Nashville Pride makes great strides
After the 2008 Nashville Pride festival, the organization stood $35,000 in debt and in danger of folding completely. But in the past three years, a team of Music City's leading GLBT supporters have banded together to stimulate an impressive creative and financial renaissance.
According to Jack Davis, President of Nashville Pride and festival director from 2009-2010, that major turnaround now bodes well for what promises to be the biggest festival to date. Davis joined Nashville Pride in October 2008, and he's been a firsthand witness to the winning transformation that Nashville Pride has experienced since its low point. Cost cutting measures and sponsorship commitments have contributed to the surge in organizational funds.
"Each year the festival costs around $80,000 to produce," Davis says. "The organization has been cutting budgets and working with sponsors, the city, and other organizations to grow the festival without increasing the overall cost to produce it."
In 2010, a $5 attendance fee was instituted to offset some of the costs in producing the festival. Although going forward in the first place was a gamble---"The board took a big risk putting on the festival," Davis says---it proved to be the catalyst for even greater successes in the last season.
In addition to a full slate of summertime activities such as the annual Pride Pageant and the popular Roller Disco event, the Pride board have developed a consistent and eclectic rotation of events that draw attention to their cause year-round.
"Prior to the 2009 festival, the board felt it was important for the organization to maintain a presence throughout the year," Davis says. "New events were added each month and the number of Pride related events increased with a lot of support from the community. While many of the events are fundraisers for Pride, they are also great community builders between (the city's) GLBT organizations."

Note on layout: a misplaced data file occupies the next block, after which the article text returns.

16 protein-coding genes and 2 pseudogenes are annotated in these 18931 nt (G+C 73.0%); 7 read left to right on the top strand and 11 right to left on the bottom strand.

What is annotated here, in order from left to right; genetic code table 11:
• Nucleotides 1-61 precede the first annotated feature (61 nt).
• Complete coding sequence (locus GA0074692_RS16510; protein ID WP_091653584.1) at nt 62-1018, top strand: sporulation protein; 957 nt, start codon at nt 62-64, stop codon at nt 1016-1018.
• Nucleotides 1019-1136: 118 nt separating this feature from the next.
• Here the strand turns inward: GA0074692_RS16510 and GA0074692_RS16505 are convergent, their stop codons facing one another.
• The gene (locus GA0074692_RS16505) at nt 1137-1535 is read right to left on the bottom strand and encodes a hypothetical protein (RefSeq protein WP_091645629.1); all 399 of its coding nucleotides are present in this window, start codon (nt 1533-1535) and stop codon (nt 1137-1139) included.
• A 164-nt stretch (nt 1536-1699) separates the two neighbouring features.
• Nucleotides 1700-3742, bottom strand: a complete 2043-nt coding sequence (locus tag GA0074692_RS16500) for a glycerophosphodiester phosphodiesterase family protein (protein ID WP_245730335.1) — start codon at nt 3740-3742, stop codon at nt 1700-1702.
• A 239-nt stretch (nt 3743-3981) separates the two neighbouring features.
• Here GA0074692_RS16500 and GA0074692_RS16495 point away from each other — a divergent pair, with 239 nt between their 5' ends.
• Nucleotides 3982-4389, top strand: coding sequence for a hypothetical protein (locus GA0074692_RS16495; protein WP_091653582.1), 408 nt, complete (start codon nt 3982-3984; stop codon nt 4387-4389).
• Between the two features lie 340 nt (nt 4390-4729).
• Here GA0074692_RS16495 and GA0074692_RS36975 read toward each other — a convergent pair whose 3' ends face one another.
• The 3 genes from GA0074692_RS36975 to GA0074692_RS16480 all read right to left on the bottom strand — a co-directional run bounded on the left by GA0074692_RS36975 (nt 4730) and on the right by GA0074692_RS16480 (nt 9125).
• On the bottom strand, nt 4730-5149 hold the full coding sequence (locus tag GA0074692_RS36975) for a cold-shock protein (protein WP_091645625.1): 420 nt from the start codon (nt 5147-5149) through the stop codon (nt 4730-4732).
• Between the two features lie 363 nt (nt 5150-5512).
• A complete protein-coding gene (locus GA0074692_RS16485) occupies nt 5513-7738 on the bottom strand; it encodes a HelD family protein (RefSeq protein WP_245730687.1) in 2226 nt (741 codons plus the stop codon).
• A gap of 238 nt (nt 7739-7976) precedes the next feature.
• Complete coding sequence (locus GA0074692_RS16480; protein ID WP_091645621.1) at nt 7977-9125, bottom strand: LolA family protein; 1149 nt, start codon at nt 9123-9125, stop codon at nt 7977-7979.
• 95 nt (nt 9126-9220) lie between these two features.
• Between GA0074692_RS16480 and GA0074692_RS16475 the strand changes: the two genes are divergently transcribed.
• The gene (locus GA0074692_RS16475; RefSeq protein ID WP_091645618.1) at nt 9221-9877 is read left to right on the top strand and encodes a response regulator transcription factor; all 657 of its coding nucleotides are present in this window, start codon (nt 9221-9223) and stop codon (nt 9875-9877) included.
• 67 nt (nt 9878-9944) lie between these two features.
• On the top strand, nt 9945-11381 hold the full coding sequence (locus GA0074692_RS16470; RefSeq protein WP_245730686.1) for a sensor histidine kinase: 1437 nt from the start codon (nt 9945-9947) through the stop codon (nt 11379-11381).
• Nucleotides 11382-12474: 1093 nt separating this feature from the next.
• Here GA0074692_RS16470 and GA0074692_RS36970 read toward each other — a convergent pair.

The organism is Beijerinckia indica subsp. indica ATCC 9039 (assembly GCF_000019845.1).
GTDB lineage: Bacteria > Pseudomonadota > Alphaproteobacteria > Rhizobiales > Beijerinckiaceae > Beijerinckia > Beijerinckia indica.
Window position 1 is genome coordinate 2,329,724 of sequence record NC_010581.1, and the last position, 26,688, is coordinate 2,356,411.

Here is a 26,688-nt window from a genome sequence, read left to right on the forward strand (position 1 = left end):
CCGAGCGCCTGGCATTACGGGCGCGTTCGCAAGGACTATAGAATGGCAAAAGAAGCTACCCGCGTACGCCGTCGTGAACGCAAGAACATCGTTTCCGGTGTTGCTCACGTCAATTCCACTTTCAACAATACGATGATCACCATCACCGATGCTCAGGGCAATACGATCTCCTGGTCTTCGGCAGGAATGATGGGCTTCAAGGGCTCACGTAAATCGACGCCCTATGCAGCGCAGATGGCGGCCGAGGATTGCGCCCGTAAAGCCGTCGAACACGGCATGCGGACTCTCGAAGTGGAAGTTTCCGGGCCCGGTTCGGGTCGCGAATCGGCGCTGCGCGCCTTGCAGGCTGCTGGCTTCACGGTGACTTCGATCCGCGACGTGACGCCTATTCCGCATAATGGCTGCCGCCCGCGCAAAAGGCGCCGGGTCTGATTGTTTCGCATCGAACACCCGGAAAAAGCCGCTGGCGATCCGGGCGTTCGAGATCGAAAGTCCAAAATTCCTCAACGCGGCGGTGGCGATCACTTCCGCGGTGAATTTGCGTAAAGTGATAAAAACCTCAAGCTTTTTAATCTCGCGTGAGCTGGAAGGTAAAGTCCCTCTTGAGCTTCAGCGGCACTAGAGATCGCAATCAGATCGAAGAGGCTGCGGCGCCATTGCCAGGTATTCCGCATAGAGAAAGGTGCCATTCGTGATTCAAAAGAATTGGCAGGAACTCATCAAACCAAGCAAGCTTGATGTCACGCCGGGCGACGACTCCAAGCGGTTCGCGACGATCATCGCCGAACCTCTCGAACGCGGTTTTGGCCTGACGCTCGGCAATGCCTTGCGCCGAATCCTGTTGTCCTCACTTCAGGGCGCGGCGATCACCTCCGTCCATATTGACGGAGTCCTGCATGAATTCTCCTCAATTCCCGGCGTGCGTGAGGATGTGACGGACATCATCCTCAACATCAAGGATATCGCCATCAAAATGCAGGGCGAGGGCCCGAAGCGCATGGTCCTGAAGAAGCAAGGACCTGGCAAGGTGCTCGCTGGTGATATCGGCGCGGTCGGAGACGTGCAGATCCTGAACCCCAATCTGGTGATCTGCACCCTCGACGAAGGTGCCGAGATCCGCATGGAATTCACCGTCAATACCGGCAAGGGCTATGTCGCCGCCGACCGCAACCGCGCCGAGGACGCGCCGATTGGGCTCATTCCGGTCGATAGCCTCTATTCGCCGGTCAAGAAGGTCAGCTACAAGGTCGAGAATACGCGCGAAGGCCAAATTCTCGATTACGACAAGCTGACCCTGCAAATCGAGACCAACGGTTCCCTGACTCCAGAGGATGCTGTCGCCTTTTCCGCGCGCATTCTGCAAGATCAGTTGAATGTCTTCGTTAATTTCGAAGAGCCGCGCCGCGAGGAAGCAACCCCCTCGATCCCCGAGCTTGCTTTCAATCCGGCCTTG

The board presented a number of events for the 2010-2011 year, including:
- Cosmos & Costumes, a Halloween party with tasty cocktails and fun contests.
- 2 Chefs/2 Visions, a dinner hosted by Cha Chah and featuring Top Chef contestants Arnold Myint and Tracey Bloom.
- Martinis & Jazz, an evening of hors d'oeuvres, elegant music and a popular silent auction.
All of these entertainment events are made possible by a dedicated group of individuals who offer their time and talents pro bono. Since Nashville Pride is organized solely by unpaid volunteers, the importance of their contributions can not be understated.
"On average it takes over 100 volunteers to put on a successful festival," Davis notes. "Volunteers come from all walks of life, and many are allies or mother/son duos."
Another major adjustment for the festival was the move from Centennial Park to the more prominent digs at Riverfront Park. That change in scenery helped attract nearly 18,000 visitors to the 2010 festival. What's that old saying? Location, location, location.
"The Riverfront Park location helps encourage visitors, tourists, and other Tennesseans to walk through the festival," Davis says. "The festival is the largest setup that takes place at Riverfront Park each year."
Relationships among the GLBT organizations may be a key factor in continued progress, but just as important is the organization's outreach to a more mainstream audience. Although triumphs in the political sphere have been few and far between in 2011, local business support still exists and extends Nashville Pride's message of inclusiveness.
"A major focus for the organization over the past couple years has been building relationships throughout the community," Davis says. "The city of Nashville and downtown businesses, most notably Hard Rock Café, Metro Human Relations, and the Nashville Convention and Visitors Bureau, have all stepped up to ensure the festival continues to grow. The 2011 Festival looks to be the biggest festival yet, with over 100 vendors, and three stages."
The following individuals were new Nashville Pride board members during the 2010-2011 year: Christy Ikner, Tony Barrow, Teryl Brake, Robert Vaughan. They joined returning board members Jack Davis, Jason Hunt, Jenn Garrett, Joey Leslie, Keith Hinkle, Joseph Woodson, Joey Brown and MAC.